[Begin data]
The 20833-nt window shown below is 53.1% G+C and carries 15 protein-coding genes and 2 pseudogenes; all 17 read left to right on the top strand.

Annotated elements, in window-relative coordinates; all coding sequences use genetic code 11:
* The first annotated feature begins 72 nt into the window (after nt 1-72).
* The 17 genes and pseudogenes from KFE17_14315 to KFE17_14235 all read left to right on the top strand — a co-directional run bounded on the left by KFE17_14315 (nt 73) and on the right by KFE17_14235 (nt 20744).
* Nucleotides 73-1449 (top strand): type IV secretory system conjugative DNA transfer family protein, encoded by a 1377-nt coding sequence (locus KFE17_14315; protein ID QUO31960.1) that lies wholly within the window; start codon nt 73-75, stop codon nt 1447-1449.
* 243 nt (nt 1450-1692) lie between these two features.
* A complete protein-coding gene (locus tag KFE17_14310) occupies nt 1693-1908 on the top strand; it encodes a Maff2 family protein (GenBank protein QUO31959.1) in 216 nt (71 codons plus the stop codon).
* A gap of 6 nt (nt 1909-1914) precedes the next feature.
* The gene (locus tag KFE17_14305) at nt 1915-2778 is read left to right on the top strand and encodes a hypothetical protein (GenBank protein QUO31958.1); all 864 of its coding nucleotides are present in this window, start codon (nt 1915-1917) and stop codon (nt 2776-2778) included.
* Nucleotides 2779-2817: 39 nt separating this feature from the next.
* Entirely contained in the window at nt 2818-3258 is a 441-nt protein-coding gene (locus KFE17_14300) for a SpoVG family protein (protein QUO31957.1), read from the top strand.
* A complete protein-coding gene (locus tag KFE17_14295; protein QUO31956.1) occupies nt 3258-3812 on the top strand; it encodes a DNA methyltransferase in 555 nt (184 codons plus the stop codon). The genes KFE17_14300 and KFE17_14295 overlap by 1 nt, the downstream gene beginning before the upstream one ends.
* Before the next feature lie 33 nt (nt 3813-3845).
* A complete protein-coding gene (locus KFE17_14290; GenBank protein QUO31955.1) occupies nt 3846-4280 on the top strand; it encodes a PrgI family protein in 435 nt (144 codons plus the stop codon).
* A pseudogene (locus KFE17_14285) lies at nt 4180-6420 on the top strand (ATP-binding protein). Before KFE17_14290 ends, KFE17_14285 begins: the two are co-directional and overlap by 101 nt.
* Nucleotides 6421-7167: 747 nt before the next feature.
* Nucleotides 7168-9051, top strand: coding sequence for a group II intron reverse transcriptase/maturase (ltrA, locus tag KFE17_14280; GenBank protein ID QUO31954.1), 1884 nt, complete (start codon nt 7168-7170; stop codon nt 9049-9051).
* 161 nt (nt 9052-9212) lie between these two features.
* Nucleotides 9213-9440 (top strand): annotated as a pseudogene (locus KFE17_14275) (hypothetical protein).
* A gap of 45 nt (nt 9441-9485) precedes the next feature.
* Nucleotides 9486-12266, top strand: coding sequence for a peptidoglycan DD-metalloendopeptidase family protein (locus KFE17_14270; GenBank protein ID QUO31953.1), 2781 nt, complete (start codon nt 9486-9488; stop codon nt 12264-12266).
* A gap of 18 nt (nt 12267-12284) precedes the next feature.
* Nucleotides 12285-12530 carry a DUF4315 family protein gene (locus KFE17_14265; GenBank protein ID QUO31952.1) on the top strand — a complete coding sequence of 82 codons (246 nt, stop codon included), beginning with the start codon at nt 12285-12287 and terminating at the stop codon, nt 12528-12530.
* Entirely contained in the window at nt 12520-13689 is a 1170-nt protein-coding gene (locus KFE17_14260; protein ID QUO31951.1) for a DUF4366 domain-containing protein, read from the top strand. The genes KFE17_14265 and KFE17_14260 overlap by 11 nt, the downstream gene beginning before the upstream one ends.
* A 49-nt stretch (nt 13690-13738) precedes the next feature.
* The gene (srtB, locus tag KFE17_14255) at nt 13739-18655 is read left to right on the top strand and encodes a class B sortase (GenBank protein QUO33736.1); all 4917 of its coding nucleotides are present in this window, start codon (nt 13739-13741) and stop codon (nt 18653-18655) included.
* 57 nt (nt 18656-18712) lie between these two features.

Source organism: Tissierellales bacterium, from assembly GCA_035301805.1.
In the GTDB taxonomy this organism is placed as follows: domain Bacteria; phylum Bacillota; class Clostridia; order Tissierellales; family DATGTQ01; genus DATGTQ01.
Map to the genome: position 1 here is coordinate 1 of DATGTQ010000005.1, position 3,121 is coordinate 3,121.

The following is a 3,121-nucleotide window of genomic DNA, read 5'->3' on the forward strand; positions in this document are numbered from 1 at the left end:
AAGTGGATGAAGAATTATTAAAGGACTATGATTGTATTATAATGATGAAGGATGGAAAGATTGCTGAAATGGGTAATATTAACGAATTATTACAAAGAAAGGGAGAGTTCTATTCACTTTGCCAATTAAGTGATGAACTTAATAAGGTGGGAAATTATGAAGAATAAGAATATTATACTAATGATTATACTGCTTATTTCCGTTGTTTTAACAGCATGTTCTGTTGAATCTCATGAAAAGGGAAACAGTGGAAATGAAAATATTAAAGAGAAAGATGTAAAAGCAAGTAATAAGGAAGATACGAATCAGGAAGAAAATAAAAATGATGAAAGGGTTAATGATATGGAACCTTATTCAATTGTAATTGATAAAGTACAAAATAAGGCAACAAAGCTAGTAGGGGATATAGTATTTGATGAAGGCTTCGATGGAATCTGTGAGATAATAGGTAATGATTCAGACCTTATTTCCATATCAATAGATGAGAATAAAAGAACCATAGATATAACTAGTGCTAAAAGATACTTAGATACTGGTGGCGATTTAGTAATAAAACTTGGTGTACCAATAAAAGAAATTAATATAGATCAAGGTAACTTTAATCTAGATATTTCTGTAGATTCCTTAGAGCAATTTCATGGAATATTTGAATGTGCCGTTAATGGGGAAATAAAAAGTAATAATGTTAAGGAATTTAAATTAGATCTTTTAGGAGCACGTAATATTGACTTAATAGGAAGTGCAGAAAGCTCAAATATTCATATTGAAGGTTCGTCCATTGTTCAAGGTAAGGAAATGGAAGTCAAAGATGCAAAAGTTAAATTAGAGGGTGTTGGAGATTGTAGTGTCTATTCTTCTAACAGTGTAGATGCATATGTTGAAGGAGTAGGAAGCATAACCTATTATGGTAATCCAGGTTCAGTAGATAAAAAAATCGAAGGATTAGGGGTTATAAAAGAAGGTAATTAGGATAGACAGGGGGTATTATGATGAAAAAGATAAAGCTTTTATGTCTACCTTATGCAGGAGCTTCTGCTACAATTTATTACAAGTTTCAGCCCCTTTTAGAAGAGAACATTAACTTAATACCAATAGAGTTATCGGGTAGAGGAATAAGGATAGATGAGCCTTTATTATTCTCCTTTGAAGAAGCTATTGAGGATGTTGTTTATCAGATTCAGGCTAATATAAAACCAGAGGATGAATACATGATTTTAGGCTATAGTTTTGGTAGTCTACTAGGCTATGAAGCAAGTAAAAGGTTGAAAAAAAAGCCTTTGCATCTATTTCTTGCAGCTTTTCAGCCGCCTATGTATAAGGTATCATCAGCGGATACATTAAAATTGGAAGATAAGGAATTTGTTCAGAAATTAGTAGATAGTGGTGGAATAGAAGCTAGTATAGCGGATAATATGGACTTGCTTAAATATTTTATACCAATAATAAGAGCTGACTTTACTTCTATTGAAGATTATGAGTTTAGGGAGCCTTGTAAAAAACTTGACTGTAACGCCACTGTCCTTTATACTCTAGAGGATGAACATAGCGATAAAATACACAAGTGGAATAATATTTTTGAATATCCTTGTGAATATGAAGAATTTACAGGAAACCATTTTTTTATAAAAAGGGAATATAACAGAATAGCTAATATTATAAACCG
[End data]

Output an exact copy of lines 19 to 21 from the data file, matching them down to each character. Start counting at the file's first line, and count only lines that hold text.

* Nucleotides 9213-9440 (top strand): annotated as a pseudogene (locus KFE17_14275) (hypothetical protein).
* A gap of 45 nt (nt 9441-9485) precedes the next feature.
* Nucleotides 9486-12266, top strand: coding sequence for a peptidoglycan DD-metalloendopeptidase family protein (locus KFE17_14270; GenBank protein ID QUO31953.1), 2781 nt, complete (start codon nt 9486-9488; stop codon nt 12264-12266).